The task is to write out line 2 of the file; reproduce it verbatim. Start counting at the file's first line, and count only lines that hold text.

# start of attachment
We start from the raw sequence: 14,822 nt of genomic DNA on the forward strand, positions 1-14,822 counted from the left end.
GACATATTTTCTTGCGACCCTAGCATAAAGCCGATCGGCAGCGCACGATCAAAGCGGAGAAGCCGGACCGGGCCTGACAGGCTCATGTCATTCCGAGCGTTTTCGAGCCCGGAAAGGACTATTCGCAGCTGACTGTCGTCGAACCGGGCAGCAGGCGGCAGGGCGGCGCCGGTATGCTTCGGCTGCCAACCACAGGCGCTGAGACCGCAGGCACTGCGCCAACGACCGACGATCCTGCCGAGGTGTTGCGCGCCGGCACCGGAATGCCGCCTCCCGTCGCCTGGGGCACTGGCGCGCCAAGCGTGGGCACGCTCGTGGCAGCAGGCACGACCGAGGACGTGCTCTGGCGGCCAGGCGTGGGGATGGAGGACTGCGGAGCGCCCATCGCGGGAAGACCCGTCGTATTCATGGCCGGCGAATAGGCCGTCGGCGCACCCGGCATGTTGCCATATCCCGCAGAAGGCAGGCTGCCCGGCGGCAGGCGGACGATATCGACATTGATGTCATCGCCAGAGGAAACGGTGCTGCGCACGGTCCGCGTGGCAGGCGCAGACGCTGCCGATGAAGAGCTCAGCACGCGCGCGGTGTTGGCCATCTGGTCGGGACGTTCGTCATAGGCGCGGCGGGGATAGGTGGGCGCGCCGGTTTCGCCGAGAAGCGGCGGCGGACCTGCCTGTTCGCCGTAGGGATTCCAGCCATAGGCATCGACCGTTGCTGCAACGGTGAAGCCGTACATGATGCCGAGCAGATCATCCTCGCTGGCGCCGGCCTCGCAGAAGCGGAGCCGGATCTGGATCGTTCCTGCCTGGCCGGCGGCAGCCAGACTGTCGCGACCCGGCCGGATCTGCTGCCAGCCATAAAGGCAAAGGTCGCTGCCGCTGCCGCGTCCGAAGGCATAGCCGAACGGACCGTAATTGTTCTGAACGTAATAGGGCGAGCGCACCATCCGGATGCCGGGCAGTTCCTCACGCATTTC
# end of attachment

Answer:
GACATATTTTCTTGCGACCCTAGCATAAAGCCGATCGGCAGCGCACGATCAAAGCGGAGAAGCCGGACCGGGCCTGACAGGCTCATGTCATTCCGAGCGTTTTCGAGCCCGGAAAGGACTATTCGCAGCTGACTGTCGTCGAACCGGGCAGCAGGCGGCAGGGCGGCGCCGGTATGCTTCGGCTGCCAACCACAGGCGCTGAGACCGCAGGCACTGCGCCAACGACCGACGATCCTGCCGAGGTGTTGCGCGCCGGCACCGGAATGCCGCCTCCCGTCGCCTGGGGCACTGGCGCGCCAAGCGTGGGCACGCTCGTGGCAGCAGGCACGACCGAGGACGTGCTCTGGCGGCCAGGCGTGGGGATGGAGGACTGCGGAGCGCCCATCGCGGGAAGACCCGTCGTATTCATGGCCGGCGAATAGGCCGTCGGCGCACCCGGCATGTTGCCATATCCCGCAGAAGGCAGGCTGCCCGGCGGCAGGCGGACGATATCGACATTGATGTCATCGCCAGAGGAAACGGTGCTGCGCACGGTCCGCGTGGCAGGCGCAGACGCTGCCGATGAAGAGCTCAGCACGCGCGCGGTGTTGGCCATCTGGTCGGGACGTTCGTCATAGGCGCGGCGGGGATAGGTGGGCGCGCCGGTTTCGCCGAGAAGCGGCGGCGGACCTGCCTGTTCGCCGTAGGGATTCCAGCCATAGGCATCGACCGTTGCTGCAACGGTGAAGCCGTACATGATGCCGAGCAGATCATCCTCGCTGGCGCCGGCCTCGCAGAAGCGGAGCCGGATCTGGATCGTTCCTGCCTGGCCGGCGGCAGCCAGACTGTCGCGACCCGGCCGGATCTGCTGCCAGCCATAAAGGCAAAGGTCGCTGCCGCTGCCGCGTCCGAAGGCATAGCCGAACGGACCGTAATTGTTCTGAACGTAATAGGGCGAGCGCACCATCCGGATGCCGGGCAGTTCCTCACGCATTTC